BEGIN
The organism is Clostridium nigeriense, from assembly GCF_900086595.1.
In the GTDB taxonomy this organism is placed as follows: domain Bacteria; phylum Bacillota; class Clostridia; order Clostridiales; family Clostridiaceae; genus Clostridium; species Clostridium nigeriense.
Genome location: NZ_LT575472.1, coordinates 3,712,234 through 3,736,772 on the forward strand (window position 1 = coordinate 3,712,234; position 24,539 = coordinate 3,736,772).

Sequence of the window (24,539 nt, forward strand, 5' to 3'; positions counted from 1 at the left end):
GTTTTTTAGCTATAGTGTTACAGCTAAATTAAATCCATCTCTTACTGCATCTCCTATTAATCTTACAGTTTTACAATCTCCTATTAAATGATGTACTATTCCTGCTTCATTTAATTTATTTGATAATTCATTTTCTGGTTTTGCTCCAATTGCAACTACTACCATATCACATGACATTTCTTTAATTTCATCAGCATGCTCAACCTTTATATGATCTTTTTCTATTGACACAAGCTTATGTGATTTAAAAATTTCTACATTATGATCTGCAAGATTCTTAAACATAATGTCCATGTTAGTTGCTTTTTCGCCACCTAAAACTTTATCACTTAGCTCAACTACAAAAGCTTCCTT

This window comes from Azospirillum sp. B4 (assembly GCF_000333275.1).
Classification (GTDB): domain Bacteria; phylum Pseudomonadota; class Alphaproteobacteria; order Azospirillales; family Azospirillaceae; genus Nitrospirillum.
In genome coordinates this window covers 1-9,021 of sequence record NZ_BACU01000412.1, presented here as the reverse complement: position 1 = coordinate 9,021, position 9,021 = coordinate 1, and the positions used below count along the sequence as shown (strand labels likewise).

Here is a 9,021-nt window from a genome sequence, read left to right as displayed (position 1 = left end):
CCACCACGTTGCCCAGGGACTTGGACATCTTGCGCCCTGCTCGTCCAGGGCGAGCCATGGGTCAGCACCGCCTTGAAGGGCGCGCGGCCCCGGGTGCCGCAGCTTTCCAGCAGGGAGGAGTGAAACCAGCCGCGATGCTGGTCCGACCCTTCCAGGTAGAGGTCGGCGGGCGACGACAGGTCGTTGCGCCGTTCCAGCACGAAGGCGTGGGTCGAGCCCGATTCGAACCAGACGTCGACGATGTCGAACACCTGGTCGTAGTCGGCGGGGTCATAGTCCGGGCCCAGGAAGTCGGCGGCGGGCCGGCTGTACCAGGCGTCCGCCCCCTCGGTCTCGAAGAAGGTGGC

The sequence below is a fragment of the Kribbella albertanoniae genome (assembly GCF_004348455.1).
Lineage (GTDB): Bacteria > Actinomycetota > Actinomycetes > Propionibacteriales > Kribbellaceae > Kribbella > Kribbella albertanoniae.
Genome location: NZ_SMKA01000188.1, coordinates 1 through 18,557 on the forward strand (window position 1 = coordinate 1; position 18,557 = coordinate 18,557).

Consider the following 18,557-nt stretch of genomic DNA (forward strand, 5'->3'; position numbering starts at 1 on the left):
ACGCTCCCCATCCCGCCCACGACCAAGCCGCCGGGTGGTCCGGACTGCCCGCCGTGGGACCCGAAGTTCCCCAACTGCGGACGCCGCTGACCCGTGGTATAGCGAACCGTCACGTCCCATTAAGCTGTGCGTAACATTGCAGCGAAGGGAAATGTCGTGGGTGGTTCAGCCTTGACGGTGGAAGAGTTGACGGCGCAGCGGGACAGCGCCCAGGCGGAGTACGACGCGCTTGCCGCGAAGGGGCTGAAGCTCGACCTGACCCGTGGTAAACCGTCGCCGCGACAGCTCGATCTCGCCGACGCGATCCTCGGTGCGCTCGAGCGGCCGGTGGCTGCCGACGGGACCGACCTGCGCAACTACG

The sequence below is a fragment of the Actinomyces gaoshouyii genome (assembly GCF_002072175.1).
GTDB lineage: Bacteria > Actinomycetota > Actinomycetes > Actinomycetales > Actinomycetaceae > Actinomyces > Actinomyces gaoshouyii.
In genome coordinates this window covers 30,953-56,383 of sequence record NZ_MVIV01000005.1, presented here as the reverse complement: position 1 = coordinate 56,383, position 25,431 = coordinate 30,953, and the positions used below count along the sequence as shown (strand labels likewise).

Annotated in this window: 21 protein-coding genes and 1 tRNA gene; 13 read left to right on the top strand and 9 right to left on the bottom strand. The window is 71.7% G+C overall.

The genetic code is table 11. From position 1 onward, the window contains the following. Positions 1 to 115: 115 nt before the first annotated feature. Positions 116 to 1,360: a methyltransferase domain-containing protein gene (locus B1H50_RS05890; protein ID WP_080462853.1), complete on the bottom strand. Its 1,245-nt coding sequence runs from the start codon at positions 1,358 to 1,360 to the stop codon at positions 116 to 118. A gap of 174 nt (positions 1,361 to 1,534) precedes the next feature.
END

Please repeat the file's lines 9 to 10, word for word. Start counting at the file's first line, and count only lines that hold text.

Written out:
Here is a 9,021-nt window from a genome sequence, read left to right as displayed (position 1 = left end):
CCACCACGTTGCCCAGGGACTTGGACATCTTGCGCCCTGCTCGTCCAGGGCGAGCCATGGGTCAGCACCGCCTTGAAGGGCGCGCGGCCCCGGGTGCCGCAGCTTTCCAGCAGGGAGGAGTGAAACCAGCCGCGATGCTGGTCCGACCCTTCCAGGTAGAGGTCGGCGGGCGACGACAGGTCGTTGCGCCGTTCCAGCACGAAGGCGTGGGTCGAGCCCGATTCGAACCAGACGTCGACGATGTCGAACACCTGGTCGTAGTCGGCGGGGTCATAGTCCGGGCCCAGGAAGTCGGCGGCGGGCCGGCTGTACCAGGCGTCCGCCCCCTCGGTCTCGAAGAAGGTGGC